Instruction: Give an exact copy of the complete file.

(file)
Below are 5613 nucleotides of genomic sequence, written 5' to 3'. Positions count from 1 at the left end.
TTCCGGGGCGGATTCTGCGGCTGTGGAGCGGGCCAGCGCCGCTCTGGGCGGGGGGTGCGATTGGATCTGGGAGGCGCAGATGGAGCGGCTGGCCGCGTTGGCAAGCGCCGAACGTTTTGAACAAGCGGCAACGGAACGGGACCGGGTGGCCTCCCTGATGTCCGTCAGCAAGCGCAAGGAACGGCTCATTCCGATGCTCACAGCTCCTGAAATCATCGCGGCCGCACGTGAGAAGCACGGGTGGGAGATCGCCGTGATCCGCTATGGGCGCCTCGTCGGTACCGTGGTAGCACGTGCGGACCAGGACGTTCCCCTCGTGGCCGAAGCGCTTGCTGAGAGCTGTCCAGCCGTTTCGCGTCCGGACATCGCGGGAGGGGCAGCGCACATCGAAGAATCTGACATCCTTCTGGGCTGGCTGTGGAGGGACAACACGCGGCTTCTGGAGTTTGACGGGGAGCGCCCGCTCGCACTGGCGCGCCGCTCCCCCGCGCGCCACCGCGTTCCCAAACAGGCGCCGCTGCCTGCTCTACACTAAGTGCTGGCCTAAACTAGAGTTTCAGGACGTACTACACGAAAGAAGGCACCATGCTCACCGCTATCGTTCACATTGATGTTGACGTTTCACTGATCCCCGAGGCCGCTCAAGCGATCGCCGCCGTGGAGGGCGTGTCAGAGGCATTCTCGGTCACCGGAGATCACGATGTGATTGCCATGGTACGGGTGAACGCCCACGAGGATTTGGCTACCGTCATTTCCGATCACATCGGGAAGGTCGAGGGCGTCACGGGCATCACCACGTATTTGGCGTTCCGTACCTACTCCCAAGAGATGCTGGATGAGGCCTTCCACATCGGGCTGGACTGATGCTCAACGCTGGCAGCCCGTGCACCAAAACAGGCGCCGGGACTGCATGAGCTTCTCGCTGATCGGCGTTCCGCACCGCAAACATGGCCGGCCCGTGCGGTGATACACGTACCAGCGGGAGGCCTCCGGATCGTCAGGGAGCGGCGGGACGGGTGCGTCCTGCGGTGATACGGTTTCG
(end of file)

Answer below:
Below are 5613 nucleotides of genomic sequence, written 5' to 3'. Positions count from 1 at the left end.
TTCCGGGGCGGATTCTGCGGCTGTGGAGCGGGCCAGCGCCGCTCTGGGCGGGGGGTGCGATTGGATCTGGGAGGCGCAGATGGAGCGGCTGGCCGCGTTGGCAAGCGCCGAACGTTTTGAACAAGCGGCAACGGAACGGGACCGGGTGGCCTCCCTGATGTCCGTCAGCAAGCGCAAGGAACGGCTCATTCCGATGCTCACAGCTCCTGAAATCATCGCGGCCGCACGTGAGAAGCACGGGTGGGAGATCGCCGTGATCCGCTATGGGCGCCTCGTCGGTACCGTGGTAGCACGTGCGGACCAGGACGTTCCCCTCGTGGCCGAAGCGCTTGCTGAGAGCTGTCCAGCCGTTTCGCGTCCGGACATCGCGGGAGGGGCAGCGCACATCGAAGAATCTGACATCCTTCTGGGCTGGCTGTGGAGGGACAACACGCGGCTTCTGGAGTTTGACGGGGAGCGCCCGCTCGCACTGGCGCGCCGCTCCCCCGCGCGCCACCGCGTTCCCAAACAGGCGCCGCTGCCTGCTCTACACTAAGTGCTGGCCTAAACTAGAGTTTCAGGACGTACTACACGAAAGAAGGCACCATGCTCACCGCTATCGTTCACATTGATGTTGACGTTTCACTGATCCCCGAGGCCGCTCAAGCGATCGCCGCCGTGGAGGGCGTGTCAGAGGCATTCTCGGTCACCGGAGATCACGATGTGATTGCCATGGTACGGGTGAACGCCCACGAGGATTTGGCTACCGTCATTTCCGATCACATCGGGAAGGTCGAGGGCGTCACGGGCATCACCACGTATTTGGCGTTCCGTACCTACTCCCAAGAGATGCTGGATGAGGCCTTCCACATCGGGCTGGACTGATGCTCAACGCTGGCAGCCCGTGCACCAAAACAGGCGCCGGGACTGCATGAGCTTCTCGCTGATCGGCGTTCCGCACCGCAAACATGGCCGGCCCGTGCGGTGATACACGTACCAGCGGGAGGCCTCCGGATCGTCAGGGAGCGGCGGGACGGGTGCGTCCTGCGGTGATACGGTTTCG